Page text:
While most the narrator's difficulties throughout the novel are associated with his race, Invisible Man is a novel aimed at transcending race and all the other ways humanity has used to categorize people. For a long time, the narrator's identity is defined by his race, leading to his invisibility.
Questions About Race
- To what extent is the narrator's sense of self bound to a racial identity?
- In the beginning of the novel, the narrator writes a speech praising humility as the key to black progress. In the novel, what winds up being problematic about this formulation? What actually does end up being the key to black progress?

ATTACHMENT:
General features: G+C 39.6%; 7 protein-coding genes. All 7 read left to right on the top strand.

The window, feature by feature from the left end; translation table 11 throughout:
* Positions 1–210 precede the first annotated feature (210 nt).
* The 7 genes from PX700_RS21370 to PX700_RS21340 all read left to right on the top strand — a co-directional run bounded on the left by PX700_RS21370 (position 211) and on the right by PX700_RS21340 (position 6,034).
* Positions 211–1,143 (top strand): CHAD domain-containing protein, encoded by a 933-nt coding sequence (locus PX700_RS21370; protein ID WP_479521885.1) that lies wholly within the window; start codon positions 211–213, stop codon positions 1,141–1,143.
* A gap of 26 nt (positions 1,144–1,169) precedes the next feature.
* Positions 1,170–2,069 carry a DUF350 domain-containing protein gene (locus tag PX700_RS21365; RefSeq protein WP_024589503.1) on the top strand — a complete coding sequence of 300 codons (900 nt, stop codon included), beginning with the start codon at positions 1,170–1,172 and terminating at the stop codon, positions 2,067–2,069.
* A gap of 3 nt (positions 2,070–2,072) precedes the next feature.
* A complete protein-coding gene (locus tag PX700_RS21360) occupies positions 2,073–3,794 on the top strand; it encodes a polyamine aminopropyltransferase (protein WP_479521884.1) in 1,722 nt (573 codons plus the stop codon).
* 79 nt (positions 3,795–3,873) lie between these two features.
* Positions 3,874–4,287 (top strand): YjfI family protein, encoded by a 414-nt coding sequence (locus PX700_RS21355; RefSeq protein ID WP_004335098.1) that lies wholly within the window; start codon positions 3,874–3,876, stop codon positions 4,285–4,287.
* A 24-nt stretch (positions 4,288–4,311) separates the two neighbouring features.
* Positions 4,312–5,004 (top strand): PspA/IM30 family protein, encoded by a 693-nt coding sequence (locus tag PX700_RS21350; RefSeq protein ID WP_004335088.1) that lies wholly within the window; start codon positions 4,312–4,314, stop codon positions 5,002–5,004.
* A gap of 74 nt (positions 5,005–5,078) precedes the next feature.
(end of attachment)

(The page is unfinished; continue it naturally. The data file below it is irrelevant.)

- What is the Brotherhood's attitude towards race? Why does the narrator at first accept it, then later reject it?
- Emerson compares himself to Huck and the narrator to Jim. What is the significance of such a comparison? In what ways is it accurate or inaccurate?
Chew on This
Invisible Man defines race as simply one of many other categories that prevents people from truly interacting.
Rather than seeing any particular ideology as securing black progress, Invisible Man argues that only by seeing one another as individuals (instead of as part of a racial collective) can everyone improve their positions in life.